Things like this are no longer possible as an extension, which is why HTTPS Everywhere lost a bunch of the security features it used to add.
An extension would also run a whole new instance of the browser, which is totally overkill for such a feature.
As for usefulness I remember people saying similar things about showing any form of HTTPS or cert info at all, due to worry that users won't understand.
Users lack understanding because they are kept in the dark all the time. This is the big difference between the old Amiga world and the Windows world.
On the Amiga OS you get lots of visual feedback and so learn passively what the normal operation to expect is.
When the feedback differs from normal or shows something unusual, you do not need to be an expert to realise something is amiss and needs to be checked.
Lets say you land on a site and see the message in the browser that the encryption has been downgraded. What does this mean ?
Downgraded from what to what, and where does the user see that this is normal or abnormal behaviour for the site in question ?
Unless a user tests the site they do not know what cyphers should normally be in use on a site they frequent.
Just having a small amount of visual feedback somewhere obvious is enough to teach people to pay attention.
It can help all of us spot if something has been compromised in the browser or site.
@mows said in SSL Handshake Error (CERT_PKIXVerifyCert Bug 2013):
ich habe mir das Cert noch mal vorgenommen und exakt so gechained - es hat funktioniert, und die Fehlermeldung ist ebenfalls verschwunden!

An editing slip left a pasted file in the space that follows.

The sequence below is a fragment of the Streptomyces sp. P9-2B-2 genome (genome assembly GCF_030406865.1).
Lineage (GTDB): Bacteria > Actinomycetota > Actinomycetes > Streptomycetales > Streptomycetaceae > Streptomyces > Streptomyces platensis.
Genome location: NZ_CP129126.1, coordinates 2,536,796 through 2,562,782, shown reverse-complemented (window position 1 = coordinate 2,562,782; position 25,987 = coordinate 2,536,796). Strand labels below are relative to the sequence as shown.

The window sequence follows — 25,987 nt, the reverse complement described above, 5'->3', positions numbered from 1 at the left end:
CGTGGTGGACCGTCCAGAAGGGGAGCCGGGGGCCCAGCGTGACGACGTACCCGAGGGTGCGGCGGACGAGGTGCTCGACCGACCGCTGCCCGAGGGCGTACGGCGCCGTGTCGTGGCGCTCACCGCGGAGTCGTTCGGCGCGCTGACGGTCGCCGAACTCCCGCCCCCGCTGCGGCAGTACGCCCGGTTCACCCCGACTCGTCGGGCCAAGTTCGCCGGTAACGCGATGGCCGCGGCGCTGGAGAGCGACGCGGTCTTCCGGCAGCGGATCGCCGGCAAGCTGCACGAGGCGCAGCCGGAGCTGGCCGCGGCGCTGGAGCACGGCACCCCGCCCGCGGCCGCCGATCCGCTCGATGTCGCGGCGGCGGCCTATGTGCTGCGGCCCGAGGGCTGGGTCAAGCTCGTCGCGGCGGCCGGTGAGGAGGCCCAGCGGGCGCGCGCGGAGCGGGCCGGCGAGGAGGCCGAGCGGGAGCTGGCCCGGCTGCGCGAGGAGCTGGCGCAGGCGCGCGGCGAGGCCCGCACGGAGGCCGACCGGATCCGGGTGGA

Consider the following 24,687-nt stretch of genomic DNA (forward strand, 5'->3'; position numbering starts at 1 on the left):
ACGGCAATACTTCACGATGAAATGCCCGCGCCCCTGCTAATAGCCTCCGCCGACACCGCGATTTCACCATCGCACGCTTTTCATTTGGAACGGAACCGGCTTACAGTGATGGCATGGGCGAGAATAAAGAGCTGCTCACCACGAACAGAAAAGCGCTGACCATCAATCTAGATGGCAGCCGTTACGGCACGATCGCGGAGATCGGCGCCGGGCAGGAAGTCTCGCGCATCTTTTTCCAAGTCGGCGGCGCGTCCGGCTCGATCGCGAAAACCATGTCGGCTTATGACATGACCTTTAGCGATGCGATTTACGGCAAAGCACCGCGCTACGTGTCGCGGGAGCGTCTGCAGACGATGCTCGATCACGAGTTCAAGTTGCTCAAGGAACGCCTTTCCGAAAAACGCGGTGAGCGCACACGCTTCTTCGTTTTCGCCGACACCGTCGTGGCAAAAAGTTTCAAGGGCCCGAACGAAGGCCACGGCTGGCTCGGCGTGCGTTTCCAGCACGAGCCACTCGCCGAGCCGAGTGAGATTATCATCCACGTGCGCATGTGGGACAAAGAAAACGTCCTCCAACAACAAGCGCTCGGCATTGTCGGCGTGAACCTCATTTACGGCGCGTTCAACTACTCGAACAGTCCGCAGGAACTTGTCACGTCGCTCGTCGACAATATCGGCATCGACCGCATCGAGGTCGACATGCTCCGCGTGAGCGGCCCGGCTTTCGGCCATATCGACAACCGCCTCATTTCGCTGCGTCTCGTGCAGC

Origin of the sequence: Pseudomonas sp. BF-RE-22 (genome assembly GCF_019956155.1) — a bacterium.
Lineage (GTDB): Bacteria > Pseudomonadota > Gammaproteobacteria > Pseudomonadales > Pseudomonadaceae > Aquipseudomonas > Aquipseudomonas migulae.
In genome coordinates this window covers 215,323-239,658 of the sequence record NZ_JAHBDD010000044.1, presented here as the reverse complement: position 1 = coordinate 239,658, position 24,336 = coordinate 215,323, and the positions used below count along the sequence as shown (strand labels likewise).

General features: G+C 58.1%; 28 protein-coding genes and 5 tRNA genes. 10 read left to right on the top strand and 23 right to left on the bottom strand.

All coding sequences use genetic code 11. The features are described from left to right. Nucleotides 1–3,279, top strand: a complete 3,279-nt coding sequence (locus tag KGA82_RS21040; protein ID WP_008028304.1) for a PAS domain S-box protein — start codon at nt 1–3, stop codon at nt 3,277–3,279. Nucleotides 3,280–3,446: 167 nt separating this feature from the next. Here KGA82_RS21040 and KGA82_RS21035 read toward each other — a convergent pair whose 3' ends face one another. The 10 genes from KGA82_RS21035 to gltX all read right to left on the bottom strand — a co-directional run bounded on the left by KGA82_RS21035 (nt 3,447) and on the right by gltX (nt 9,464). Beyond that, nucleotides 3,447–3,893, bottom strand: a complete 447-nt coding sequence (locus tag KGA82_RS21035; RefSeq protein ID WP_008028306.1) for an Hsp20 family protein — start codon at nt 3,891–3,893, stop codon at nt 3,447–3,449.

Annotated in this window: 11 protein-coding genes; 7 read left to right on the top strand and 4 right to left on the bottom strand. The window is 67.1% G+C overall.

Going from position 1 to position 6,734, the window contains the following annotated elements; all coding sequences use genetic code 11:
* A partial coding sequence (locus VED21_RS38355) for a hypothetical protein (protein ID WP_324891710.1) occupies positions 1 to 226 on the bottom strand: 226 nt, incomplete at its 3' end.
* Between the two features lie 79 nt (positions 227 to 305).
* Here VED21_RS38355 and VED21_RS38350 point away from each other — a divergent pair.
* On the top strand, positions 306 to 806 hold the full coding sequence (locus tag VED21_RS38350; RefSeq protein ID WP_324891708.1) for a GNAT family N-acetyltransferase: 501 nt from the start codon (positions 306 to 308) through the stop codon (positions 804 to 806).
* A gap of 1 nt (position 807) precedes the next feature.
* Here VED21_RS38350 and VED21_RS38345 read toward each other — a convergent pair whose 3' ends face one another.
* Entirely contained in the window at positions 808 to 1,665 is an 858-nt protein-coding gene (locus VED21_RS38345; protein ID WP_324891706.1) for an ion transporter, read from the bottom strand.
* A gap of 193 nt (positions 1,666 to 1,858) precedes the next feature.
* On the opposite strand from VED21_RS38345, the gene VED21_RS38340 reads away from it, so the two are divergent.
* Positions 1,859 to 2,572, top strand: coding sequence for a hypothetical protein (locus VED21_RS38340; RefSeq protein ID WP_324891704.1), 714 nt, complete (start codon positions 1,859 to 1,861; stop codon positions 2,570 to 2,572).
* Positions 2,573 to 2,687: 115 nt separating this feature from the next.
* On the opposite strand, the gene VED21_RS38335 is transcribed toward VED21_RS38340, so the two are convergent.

Ja. Gut so!
Wird es aber, wenn ihre Produkte das Zertifikat anerkennen? Oder ist Google/Chromium da einfach laxer im Umgang mit den Checks?
Ich weiß ja nicht was das los ist, inwieweit Chrome was anders machen könnte.
Vielen Dank für die Hilfe und die unglaublich schnelle Aufklärung
Aber sicher doch, gern geschehen.
@hstoellinger a further requirement is not met when called via (that) command line:
Certificates must have correct SubjectAltName fields, using CN (CommonName) for host matching was disabled more than a year ago.
Use an openssl config file to consistently create (renewable) certificates.
It comes in handy the 3rd time you will have to fiddle with options until you get them right.
Settings for a special webdomain are at chrome://settings/content/siteDetails?site=https%3A%2F%2Fsecure.comodo.com
But you can not set any key generation in Vivaldi, such setting does not even exist in Chromiums.
The Comodo page gave you a wrong information about key generation.
I remember that something changed since Chromium 57.
@chas4 Yes, all user blogs.
It is a server issue where the server forgot to send all certificates in a connect.
That results on connection errors on some browsers.
But on Windows and Linux all is opened fine. Seems a Mac-only problem.
@Hadden89 said in Certificate info missing from the address bar:
I hope vivaldi keep on the flag jumping to chr60 ^^
Yes, if you get the (i hope, the first) Snapshot Vivaldi with Chromium/60.x that link will be brought back. There is no need and sense to disable such link.
It is planned to give users a better information popup for certificates of a visited page. But i do not know about the progress.